This wing tends to hate (and fear) biotech and agro-business as much as any green lefties do, they just spend more time pointing to government subsidies and patents as the clinching evidence such things are evil (even though virtually everything in this world is shaped by government subsidies and patents or copyrights, and selective outrage is very dangerous). 

Don’t get me wrong – I don’t unfriend people for disagreeing with me (I like debates and would have to unfriend the whole world if I ditched everyone who disagreed with me, especially in New York City).  But there is also a tendency among the holistic/organic types to respond to argument and disagreement and (always vital!) skepticism with hippie sorrow and lamentations that you are harshing their mellow.  I have navigated – and will continue to navigate – enough strong and divisive arguments not to want to waste too much time being told that, say, those who see organic as unscientific, Luddite bunk are being hostile, close-minded, or needlessly aggressive. 

Argue with me all you like and remain my friend – but, by contrast, start to cry or plead sorrow, pain, and confusion if someone objects strongly to your views, and it’s best we (peacefully) go our separate ways (may you flourish among gentler, non-combative souls – me, I’m going to see Wolverine, as noted earlier). 

•But I am really not a dogmatic fellow, nor even one who likes to fight. 

Much as I love technology, for instance, I realize (now more than ever) that we may stand poised at this very moment between a glorious, cybernetic, transhumanist Singularity (as Ray Kurzweil, now a Google consultant, suggests with more establishment cred than ever) and, well, a Dark Singularity that looks almost the same but is literally run by killer spy-robots from the NSA.  Maybe Luddism will turn out to be necessary for survival.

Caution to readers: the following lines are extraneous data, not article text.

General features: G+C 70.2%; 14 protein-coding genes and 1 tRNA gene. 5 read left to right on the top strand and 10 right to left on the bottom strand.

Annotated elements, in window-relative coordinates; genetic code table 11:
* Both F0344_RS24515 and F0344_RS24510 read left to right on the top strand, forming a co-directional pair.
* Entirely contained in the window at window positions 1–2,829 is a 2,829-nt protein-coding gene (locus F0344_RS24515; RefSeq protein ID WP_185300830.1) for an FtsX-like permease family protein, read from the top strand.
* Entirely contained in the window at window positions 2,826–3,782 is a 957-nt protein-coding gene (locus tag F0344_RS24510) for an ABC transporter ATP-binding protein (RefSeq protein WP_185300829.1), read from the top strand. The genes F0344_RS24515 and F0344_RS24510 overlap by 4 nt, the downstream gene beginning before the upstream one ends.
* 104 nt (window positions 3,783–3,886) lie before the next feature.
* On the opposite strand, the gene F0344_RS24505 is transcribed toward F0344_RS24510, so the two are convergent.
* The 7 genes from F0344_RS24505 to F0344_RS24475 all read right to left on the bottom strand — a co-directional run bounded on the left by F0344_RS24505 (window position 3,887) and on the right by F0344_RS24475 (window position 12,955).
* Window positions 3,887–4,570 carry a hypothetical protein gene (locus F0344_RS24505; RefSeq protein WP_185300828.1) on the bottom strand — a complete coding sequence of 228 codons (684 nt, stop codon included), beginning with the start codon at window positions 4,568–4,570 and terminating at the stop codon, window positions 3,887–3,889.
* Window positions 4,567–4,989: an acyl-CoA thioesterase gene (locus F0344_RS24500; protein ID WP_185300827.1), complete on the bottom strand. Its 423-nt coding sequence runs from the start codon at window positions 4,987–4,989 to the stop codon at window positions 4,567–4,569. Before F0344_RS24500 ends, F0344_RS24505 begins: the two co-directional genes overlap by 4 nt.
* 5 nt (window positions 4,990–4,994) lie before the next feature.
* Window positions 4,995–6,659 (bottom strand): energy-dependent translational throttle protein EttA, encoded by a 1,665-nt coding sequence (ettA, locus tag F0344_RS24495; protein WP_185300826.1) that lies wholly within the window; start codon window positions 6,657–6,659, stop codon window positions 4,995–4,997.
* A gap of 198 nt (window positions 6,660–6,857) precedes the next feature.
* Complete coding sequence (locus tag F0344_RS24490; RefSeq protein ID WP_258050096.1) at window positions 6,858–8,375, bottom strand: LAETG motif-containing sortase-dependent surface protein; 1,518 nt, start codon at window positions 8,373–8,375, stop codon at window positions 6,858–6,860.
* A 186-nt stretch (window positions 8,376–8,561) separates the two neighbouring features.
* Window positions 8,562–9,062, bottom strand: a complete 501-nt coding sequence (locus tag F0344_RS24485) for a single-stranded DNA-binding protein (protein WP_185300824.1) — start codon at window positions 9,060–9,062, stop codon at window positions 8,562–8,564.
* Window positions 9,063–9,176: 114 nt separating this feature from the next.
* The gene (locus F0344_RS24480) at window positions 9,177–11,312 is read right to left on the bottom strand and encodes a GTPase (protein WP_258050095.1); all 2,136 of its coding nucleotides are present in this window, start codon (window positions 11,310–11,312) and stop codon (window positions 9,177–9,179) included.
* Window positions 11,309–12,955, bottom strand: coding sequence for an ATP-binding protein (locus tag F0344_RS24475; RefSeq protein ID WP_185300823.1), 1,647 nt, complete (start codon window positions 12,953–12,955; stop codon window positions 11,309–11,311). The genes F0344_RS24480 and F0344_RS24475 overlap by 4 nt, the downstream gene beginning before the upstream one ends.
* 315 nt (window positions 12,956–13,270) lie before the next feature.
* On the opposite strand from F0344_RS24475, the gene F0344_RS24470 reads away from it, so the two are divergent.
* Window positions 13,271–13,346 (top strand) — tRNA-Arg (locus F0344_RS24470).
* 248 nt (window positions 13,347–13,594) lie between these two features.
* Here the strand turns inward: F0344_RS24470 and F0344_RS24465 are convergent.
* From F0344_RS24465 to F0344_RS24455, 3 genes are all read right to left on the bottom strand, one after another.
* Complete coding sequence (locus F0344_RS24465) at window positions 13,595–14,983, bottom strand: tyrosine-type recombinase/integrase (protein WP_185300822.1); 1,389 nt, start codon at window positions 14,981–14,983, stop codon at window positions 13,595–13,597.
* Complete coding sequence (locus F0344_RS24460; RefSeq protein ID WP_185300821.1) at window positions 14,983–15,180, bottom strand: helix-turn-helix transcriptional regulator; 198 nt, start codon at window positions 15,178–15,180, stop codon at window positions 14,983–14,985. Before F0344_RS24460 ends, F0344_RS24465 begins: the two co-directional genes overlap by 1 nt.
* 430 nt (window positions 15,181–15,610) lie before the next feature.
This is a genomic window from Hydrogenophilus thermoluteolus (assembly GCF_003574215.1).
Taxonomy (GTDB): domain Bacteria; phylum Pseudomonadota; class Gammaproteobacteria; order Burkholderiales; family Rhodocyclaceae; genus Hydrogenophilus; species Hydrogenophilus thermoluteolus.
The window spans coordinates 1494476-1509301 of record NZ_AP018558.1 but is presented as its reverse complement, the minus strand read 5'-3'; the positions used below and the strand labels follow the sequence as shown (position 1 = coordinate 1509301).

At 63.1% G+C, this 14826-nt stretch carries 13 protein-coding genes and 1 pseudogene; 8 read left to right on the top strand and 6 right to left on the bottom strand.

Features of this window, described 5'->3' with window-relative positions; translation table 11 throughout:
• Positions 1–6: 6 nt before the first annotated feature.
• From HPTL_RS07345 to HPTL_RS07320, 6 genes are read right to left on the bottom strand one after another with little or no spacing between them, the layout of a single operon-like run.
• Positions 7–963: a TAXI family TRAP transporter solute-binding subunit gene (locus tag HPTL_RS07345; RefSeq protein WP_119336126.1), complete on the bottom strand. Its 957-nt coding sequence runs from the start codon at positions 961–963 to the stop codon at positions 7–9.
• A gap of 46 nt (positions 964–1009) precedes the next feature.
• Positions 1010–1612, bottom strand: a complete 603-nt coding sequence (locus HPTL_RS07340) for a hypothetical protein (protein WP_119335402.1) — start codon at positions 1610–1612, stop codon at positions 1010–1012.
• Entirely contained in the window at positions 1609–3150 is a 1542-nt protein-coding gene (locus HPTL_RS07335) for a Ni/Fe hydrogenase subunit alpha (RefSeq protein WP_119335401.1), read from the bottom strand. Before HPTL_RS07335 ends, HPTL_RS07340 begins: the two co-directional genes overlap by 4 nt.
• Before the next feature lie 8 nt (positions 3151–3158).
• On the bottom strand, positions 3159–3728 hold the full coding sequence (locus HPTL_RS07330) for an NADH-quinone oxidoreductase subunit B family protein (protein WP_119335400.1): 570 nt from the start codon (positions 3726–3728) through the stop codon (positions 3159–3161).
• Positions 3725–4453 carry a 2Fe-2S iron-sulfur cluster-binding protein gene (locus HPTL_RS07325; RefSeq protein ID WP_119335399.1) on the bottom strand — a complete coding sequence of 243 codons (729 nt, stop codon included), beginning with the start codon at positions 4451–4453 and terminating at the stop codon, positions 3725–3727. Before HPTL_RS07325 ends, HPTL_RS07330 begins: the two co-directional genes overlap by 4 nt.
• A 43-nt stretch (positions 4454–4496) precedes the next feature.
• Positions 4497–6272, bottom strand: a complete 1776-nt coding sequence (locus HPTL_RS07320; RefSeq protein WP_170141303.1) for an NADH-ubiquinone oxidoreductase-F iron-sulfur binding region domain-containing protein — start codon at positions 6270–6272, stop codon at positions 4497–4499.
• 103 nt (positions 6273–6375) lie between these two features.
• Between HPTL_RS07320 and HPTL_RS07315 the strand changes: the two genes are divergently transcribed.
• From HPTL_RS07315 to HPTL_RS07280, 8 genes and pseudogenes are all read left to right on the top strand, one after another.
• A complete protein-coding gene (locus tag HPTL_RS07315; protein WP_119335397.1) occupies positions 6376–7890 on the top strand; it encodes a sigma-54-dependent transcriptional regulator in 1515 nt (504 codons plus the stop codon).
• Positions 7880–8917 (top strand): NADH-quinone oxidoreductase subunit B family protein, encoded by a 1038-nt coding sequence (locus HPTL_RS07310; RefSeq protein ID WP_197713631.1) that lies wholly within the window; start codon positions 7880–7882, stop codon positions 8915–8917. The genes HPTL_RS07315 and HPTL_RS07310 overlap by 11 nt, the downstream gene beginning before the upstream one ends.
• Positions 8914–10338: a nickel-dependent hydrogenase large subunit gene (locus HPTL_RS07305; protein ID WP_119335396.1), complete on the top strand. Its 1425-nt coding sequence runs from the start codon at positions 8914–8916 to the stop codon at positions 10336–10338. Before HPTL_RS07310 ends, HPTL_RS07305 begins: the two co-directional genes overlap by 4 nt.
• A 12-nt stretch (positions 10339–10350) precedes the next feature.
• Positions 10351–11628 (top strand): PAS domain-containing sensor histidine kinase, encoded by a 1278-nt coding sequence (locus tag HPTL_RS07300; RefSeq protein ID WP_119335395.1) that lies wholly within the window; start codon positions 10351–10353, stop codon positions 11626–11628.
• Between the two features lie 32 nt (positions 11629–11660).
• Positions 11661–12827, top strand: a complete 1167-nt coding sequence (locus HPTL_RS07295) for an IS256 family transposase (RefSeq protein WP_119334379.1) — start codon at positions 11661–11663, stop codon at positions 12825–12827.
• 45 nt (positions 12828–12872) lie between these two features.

•And, hey, despite my not believing, for instance, that we’ve got any evidence at all of extraterrestrials, I think it’s neat that a special effects man I greatly admire, Douglas Trumbull, is trying to definitively photograph UFOs now, with what seems a very healthy, skeptical-scientific attitude toward the effort.

And biased as the late psychiatrist John Mack was toward belief in UFOs (causing him to ask leading questions of patients about them), I’ve been saying for a while that even just as a psychological phenomenon, it’s creepy and interesting that, for example, over sixty schoolchildren in Zimbabwe in 1994 suddenly ran indoors saying they’d seen a strange ship land and small humanoids emerge, then told Mack the same – and stuck to their story when reinterviewed as young adults a decade and a half later.

Their ages varied and many of them seemed too old at the time to be easily duped by mere make-believe, especially so quickly.  Hours and hours of boring-yet-unsettling footage of them being interviewed as kids and later as adults exists online, but here’s a three-minute montage of a few 1994 interviews, which hardly does the strange incident justice but saves you a lot of time. 

(This Ariel School incident would be my pick if I were asked to point to One Case That Might Leave Even a Skeptic Thinking That If the World Isn’t Extremely Weird, at the Very Least the Human Mind Adopts Weird Beliefs Far Faster and More Convincingly Than We’d Imagined – though there’s also some very odd NASA footage of stuff floating around up there, you know.  All that abduction-by-greys stuff is not where the action – if any – is, if you ask me.)

Skepticism goes as well with agnosticism as with atheism, so to speak – and one just wouldn’t want to be taken off-guard if something really strange were to happen one day.

•I remain skeptical, but out of deference to my religious-traditionalist, Unitarian, UFO-watching, or otherwise paranormally-inclined friends, I have promised a punk-turned-hippie I know (who once gave me a first edition first printing copy of The Fountainhead she didn’t even want) that I’ll read the pro-mysticism book Eye to Eye by Ken Wilber (I’d reached the end of my to-read pile for the first time since high school anyway – perhaps by cosmic design, though probably not). 

I’ll soon see how the other half thinks, apparently.  Hey, beats celebrating with some buncha neo-pagans in the woods for summer solstice tomorrow, as narrow-minded as that may sound.